Disruptive Selection | Definition & Examples

Disruptive Selection

Disruptive Selection Definition:

The disruptive selection definition is defined as an evolutionary force that drives a population apart. The disruptive selection causes the organisms with intermediate traits in order to reproduce less, and allow those organisms with extreme traits to produce more. This fact causes the alleles for the extreme traits to increase the frequency. A population can completely be divided with enough disruptive selections over time.

The disruptive selections are also known as Diversifying selection on the basis of the variance of a trait in a population. A gene that has only one allele would have no variance and the selection could not act on the difference in traits produced by the gene.

Disruptive selections are often seen in the high-density population. In these populations, the resources become scarcer and competition for resources increases. This intraspecific competition may cause differences between organisms to have a more profound effect on each organism�s survival.

Disruptive Selection:

Examples of Disruptive Selection:

Examples of disruptive selection are mention below:

  • Finches on Santa Cruz Island:

Darwin�s finches are a group of finches that inhabit the long chain of island, called Galapagos. The birds have studied and many evolution patterns have seen in different populations.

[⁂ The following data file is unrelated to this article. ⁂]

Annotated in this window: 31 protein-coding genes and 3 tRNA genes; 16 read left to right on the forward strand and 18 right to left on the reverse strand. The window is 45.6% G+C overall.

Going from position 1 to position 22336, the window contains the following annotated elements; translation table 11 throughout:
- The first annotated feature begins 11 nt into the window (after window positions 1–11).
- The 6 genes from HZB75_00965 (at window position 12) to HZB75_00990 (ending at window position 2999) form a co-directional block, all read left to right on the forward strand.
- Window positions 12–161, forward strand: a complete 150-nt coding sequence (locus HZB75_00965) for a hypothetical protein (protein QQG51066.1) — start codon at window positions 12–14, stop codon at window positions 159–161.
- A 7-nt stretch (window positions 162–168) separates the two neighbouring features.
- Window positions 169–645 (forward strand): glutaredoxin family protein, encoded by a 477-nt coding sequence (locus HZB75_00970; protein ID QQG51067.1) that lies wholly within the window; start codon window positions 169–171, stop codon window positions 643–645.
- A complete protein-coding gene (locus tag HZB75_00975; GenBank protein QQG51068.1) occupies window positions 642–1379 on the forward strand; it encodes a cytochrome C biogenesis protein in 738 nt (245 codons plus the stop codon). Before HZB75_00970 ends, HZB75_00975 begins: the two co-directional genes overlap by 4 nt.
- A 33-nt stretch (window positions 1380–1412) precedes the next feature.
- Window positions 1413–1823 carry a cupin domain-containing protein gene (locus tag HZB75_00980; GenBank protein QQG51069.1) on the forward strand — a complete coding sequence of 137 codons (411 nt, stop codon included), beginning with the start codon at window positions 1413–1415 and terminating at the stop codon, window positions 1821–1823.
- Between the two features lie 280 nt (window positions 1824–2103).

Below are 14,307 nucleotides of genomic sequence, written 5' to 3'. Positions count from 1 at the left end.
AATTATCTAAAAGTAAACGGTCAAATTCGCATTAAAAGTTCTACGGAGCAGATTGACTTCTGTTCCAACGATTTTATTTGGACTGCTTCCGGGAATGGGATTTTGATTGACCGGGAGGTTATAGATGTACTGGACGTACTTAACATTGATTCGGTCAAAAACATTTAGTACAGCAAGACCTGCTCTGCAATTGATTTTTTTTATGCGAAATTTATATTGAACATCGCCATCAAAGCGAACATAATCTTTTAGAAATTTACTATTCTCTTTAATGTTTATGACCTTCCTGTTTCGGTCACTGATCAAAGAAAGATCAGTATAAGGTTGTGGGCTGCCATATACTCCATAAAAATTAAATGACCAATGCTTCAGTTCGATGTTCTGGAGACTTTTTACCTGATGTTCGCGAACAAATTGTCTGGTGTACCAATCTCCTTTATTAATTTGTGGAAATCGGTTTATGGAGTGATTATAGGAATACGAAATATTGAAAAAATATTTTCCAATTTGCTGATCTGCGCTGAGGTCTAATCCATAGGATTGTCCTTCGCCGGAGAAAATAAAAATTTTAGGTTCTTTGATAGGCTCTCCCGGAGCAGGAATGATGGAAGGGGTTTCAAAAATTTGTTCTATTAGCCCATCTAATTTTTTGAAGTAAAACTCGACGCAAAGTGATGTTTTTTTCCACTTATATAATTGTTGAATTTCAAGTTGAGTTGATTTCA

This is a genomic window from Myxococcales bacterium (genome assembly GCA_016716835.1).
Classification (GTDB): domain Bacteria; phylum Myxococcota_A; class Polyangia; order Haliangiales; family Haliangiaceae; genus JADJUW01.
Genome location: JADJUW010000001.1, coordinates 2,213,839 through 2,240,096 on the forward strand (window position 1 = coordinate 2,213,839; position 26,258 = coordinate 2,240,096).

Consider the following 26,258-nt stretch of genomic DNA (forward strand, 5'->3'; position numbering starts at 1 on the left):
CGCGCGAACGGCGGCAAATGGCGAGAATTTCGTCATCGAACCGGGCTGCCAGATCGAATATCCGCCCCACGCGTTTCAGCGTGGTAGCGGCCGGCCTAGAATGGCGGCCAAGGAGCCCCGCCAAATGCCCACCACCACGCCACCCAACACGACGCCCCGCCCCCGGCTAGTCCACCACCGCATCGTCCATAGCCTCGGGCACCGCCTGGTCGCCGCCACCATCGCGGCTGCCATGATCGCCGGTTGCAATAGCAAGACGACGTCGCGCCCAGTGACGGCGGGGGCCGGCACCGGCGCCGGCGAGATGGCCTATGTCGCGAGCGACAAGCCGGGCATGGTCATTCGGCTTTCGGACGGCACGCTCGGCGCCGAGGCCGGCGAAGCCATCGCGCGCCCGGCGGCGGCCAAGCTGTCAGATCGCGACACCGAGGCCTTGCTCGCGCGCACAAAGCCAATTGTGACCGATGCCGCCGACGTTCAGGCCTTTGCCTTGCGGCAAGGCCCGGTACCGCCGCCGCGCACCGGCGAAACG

On Santa Cruz Island, the disruptive selections were caused by speciation in the population of finches that reside there. Because of these forces of disruptive selections, the intermediate sizes of beak have selected against the generations. The resulting population has no medium sizes of beak mostly. The size of the beak is important for more than gathering food and found the change in beak size of many finches.

  • Disruptive Selection in Plants:

In 1960, a famous biologist, John Maynard Smith represented it as a method for plant speciation. Many plant traits including the color of pea pods are controlled by individual genes. The most intermediate individuals are usually heterozygous individuals in the scenario where disruptive selection is affecting the plants population.

Over time, many organisms differ much as they become reproductively isolated. Usually, the intermediates served the function of transferring genes between two populations.